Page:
I don't eat the tube full of green stuff, but my ancestors from the Maritimes do.  They're weird and have one vowel sound, so I don't give them much cred as gourmands anyway. They regulary eat dinner at Tim Horton's. Find places that consistently sell lobsters with their colons packed with green mud and you will have a very tasty lobster.  I recommend Day's in Freeport, The Bedrock Lobster Pound in York - a new fave.  These are places that turnaround lobsters quickly and don't "tank" them where they starve. Muscongus Lobster Co-op is another place.

This is the scientific truth about lobster storage: Lobsters in Tanks- University of Maine Report.  Make sure to read the disease part, they clearly recommend unloading diseased lobsters to humans for immediate consumption- I'm not kidding.

The Clam Shack

Kennebunkport
2 Western Avenue
Kennebunkport, ME 04043
(207) 967-2560

I really did not want to do this on a weekend during the high summer season.  I stopped at the Landing Store first to have a roll for baseline comparative reasons.  The Clam Shack has a lot of buzz and a lot of posters of awards from lobster roll competitions held where lobsters are flown in.... They have signed things from people like Rachel Ray, Bobby Fay, Guy Fieri... I'm making up some of the last part, but humilty is not in the Shack's DNA.  I really don't care if Barbara Bush gave them a blurb about liking their clams. We are talking about their lobster rolls.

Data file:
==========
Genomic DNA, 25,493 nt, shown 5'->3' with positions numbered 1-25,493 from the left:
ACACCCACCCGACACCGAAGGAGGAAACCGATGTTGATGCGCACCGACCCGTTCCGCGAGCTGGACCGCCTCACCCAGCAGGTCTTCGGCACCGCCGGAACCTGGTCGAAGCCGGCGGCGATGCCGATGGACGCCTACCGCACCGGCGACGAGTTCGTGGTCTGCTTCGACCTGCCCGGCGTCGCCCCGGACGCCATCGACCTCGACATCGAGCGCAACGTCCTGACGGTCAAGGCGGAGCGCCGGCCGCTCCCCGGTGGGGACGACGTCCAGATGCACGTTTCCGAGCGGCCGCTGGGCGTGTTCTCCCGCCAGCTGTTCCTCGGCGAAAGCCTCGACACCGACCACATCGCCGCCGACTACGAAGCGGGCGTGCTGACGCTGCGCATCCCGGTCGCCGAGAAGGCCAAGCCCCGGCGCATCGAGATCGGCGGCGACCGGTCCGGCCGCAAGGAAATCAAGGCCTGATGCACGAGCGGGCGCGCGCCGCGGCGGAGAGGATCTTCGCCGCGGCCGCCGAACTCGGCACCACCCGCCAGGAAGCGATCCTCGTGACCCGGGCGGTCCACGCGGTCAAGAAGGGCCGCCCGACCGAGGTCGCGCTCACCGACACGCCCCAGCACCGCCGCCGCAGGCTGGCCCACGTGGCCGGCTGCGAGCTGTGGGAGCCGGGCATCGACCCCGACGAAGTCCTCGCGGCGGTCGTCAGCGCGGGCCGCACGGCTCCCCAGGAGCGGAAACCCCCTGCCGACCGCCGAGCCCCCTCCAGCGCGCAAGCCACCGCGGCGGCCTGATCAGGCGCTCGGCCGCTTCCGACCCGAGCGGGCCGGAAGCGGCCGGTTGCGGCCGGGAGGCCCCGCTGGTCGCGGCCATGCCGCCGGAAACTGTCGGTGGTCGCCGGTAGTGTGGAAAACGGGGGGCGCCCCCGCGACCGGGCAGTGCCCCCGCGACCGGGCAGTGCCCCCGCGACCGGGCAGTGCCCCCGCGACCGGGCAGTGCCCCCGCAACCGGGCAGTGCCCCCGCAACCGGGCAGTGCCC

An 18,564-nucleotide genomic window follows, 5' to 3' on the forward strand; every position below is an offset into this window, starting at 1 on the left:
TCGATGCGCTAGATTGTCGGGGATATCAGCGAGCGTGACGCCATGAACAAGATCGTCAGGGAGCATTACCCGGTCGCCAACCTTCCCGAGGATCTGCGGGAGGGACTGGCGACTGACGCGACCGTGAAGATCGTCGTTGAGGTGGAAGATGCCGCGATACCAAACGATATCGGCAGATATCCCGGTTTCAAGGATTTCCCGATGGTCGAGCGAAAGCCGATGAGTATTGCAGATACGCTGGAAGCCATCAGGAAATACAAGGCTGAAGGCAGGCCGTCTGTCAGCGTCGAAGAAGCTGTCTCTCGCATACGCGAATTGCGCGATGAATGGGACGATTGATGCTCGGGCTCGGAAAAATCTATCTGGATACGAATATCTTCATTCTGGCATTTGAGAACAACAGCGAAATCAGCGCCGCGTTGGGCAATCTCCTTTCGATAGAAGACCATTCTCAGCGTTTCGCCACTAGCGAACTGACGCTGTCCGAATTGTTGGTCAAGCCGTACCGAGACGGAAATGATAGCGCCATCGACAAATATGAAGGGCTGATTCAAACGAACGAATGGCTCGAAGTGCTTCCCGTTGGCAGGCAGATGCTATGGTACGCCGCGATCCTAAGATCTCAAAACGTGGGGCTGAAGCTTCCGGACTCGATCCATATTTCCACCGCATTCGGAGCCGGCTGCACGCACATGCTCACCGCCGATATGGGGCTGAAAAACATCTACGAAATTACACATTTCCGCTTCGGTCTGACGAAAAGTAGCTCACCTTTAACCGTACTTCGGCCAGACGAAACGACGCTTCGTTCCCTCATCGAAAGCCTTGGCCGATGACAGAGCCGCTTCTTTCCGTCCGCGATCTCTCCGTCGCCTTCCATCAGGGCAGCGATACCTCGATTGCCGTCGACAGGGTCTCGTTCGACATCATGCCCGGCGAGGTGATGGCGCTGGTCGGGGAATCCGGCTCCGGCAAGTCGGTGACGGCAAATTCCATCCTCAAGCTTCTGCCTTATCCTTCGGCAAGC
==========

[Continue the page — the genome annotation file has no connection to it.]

They have a roll very similar to Red's, you get the meat from a chicken (1 pounder) on a roll with either mayo or Connecticut style with butter. The buttered lobster roll is not a Maine thing and I don't understand why we don't have the same reaction toward it that we do about Manhattan Clam Chowder?  Again, like Red's they place a bifurcated tail on the roll just to say, "We use lobster tails!" Whatevs, it just tears out in one bite and gets stuck in your incisors. Besides, I truly believe knuckle meat is the best part of lobster salad.